BUY ECO-CONSCIOUS AND SUSTAINABLY
Think eco-conscious fashion isn’t for all? Think again. The industry is evolving; see where to buy eco-conscious and sustainable clothing and how we can help it become more accessible.
What does it mean to buy eco-conscious and sustainably?
To buy eco-conscious and sustainably is to make mindful purchases that have little impact on the planet.
Within the fashion industry, this means buying from brands that are ethical and eco-friendly. Sustainable brands follow strict practices such as only using renewable energy resources and paying all employees across the supply chain fair wages.
Buy eco-conscious fashion and you’ll be helping an industry that counteracts fast and harmful fashion.
What type of clothing is sustainable?
Examples of sustainable fashion include the use of eco-friendly fabrics, like:
- Industrial hemp
- Organic cotton
- Soy fabric
The most sustainable fabrics are recycled, including recycled synthetic materials like polyester. They have already been through industrial processes and don’t take much energy or resource to repurpose.
Across our Limited Edition Collection, we use 100% organic cotton sourced from recycled material and natural resources. Producing organic cotton across our ranges has very little impact on the environment, as no pesticides or other harmful chemicals are used.
Where to buy sustainable clothing
Find eco-conscious or sustainable clothing brand. Research to find out their ethical and eco principles. Are they fully transparent or are they greenwashing? Have a look at our advice on how to tell if a brand is sustainable.
Buy locally. One of the best ways to buy sustainably is to support artisan sellers. It helps reduce your carbon emissions and also uplifts your community. When choosing from local sellers, look for those who handcraft items using locally sourced materials. You can usually find sellers in independent shops, markets and online on sites like Etsy.
Go second hand. If you buy pre-loved clothes instead of new ones, fewer new clothes need to be created. It helps eliminate waste, and it can be a thrill to find vintage one-of-a-kind pieces. Visit thrift stores, vintage shops and charity shops, or mobile apps like Depop and Vinted.
Rent instead. Rental companies like Hurr are becoming more popular, for good reason. Similar to second-hand, renting reduces the need for new items to be produced. It saves wardrobe space and gives you the chance to rent high-quality items by brands you might not usually be able to afford.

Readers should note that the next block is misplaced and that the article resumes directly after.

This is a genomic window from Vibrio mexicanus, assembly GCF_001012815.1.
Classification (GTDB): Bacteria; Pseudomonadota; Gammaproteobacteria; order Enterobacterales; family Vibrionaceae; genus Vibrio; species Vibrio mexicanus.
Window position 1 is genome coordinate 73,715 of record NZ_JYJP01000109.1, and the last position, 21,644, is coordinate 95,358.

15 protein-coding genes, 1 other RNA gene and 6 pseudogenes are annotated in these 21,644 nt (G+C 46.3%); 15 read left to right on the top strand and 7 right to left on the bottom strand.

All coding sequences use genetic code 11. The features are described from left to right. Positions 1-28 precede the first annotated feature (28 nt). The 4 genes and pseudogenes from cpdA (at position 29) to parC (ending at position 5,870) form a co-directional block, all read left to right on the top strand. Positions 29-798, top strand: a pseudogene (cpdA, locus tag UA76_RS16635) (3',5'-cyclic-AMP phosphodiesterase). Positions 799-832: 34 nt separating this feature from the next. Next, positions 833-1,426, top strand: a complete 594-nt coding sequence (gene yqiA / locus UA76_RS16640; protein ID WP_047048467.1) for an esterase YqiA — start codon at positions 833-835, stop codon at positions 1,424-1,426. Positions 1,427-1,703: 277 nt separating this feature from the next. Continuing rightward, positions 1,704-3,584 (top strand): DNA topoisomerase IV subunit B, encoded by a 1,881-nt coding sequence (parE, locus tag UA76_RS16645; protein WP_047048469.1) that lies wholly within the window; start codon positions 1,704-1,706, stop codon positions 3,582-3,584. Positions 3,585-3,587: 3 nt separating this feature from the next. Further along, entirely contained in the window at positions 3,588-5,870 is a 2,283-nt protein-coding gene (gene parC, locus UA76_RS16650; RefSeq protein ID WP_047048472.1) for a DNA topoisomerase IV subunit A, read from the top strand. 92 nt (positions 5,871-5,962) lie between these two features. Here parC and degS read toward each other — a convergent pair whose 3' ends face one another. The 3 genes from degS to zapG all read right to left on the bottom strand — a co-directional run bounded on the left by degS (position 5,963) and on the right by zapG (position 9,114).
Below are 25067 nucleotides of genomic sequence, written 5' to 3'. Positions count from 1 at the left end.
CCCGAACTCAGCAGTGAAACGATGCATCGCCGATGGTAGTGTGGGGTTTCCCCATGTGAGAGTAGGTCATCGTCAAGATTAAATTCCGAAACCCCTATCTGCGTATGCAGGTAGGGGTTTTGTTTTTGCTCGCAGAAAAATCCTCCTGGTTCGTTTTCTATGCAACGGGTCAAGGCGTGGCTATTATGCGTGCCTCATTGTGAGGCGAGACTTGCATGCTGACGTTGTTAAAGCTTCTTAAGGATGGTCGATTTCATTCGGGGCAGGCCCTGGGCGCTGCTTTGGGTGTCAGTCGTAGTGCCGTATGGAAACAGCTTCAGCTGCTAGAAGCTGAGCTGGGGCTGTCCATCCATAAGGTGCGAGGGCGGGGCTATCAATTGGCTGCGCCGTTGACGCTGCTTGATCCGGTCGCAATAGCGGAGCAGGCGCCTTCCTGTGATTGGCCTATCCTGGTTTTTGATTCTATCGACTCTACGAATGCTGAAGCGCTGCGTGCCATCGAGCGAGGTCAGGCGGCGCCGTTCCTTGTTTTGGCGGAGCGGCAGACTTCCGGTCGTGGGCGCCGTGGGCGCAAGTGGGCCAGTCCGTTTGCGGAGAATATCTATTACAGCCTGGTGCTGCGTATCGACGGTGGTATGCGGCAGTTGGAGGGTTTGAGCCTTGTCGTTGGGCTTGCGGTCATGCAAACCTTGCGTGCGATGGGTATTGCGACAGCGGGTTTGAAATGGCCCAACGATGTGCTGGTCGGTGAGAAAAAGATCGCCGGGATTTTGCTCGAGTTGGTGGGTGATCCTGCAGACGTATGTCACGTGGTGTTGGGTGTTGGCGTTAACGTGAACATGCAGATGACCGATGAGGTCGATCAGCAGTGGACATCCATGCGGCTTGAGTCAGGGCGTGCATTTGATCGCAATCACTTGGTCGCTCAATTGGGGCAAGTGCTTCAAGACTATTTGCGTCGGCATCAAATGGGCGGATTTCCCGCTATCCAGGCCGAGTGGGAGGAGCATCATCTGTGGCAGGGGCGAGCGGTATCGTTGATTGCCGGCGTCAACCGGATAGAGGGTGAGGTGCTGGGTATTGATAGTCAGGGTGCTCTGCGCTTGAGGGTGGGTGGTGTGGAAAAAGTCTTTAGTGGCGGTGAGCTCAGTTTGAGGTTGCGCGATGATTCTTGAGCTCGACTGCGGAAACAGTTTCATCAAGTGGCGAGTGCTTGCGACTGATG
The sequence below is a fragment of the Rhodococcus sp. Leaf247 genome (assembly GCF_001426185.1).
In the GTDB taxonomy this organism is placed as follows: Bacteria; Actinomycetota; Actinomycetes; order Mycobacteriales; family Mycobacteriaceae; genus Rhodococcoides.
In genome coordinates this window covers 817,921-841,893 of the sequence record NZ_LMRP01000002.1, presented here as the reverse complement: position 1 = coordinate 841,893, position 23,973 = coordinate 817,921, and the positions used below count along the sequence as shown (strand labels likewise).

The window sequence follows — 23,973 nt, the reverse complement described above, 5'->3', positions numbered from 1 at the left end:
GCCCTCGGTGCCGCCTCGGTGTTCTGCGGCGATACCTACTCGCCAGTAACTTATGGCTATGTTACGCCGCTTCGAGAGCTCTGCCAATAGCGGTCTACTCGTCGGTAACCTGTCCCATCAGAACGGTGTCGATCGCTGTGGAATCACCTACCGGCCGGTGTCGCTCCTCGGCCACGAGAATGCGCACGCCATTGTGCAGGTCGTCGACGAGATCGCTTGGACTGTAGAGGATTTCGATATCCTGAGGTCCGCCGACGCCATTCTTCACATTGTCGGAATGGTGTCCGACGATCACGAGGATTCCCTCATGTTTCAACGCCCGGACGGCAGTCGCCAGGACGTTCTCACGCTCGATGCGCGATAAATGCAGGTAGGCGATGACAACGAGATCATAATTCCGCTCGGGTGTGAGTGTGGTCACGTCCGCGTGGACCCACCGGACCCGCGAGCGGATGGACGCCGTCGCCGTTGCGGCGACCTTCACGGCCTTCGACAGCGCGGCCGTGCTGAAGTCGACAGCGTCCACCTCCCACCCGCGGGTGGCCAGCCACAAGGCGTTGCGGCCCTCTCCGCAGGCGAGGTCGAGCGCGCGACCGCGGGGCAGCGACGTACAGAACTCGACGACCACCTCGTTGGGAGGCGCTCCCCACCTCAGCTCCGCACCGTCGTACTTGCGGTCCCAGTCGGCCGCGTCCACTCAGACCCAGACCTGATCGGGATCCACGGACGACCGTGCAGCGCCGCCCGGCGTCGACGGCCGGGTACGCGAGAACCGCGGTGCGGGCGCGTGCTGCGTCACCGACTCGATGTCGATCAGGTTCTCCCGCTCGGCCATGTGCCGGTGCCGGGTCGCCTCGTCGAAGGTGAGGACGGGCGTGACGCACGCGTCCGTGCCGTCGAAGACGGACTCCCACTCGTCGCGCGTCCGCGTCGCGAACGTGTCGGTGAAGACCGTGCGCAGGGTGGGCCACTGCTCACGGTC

Is eco-conscious and sustainable fashion accessible?
Eco-conscious and sustainable fashion promotes many great causes. But it is yet to be fully accessible.
To start with, new eco-conscious and sustainable clothing often comes with a bigger price tag, which isn’t financially accessible for everyone.
It’s expensive to produce. Eco-friendly and quality materials are expensive to source. Clothes are made carefully in small batches, more money goes into paying employees well, and brands often spend on green initiatives like supporting charities.
Fast fashion is affordable because clothes are created using cheap resources and methods, which in turn are more harmful to the environment.
Another reason why eco-conscious and sustainable fashion isn’t fully accessible is that there’s a lack of appropriate options suitable for plus sizes, disabled people and the LGBTQ+ community. Only until all people are accounted for – whether that be target consumers or within brand leadership teams – sustainable fashion will not be inclusive and accessible to all.
How can the eco-conscious and sustainable clothing industry be more accessible?
Fashion companies need to be more inclusive and diverse. As consumers, we can help by engaging with brands and influencers that promote representation.
Follow brands that feature a wide variety of people on their websites, adverts and social feeds. Buy from companies that are led by women, people of colour or LGBTQ+ teams. Get in contact with brands and politely ask them to be more diverse. The more pressure they feel, the more likely they will change and improve.
The same goes for affordability. If you’re financially privileged, support the industry by buying from brands that work sustainably and ethically. You can engage in sustainable practices (see examples above) and stop buying from fast fashion outlets. Even if you’re on a low budget, charity shops can be full of bargains.
If more people buy sustainably, sustainable practices should eventually become more affordable. This is true for organic food – over recent years the demand has increased and prices have dropped.
The same thing could happen to sustainable fashion. We have hope.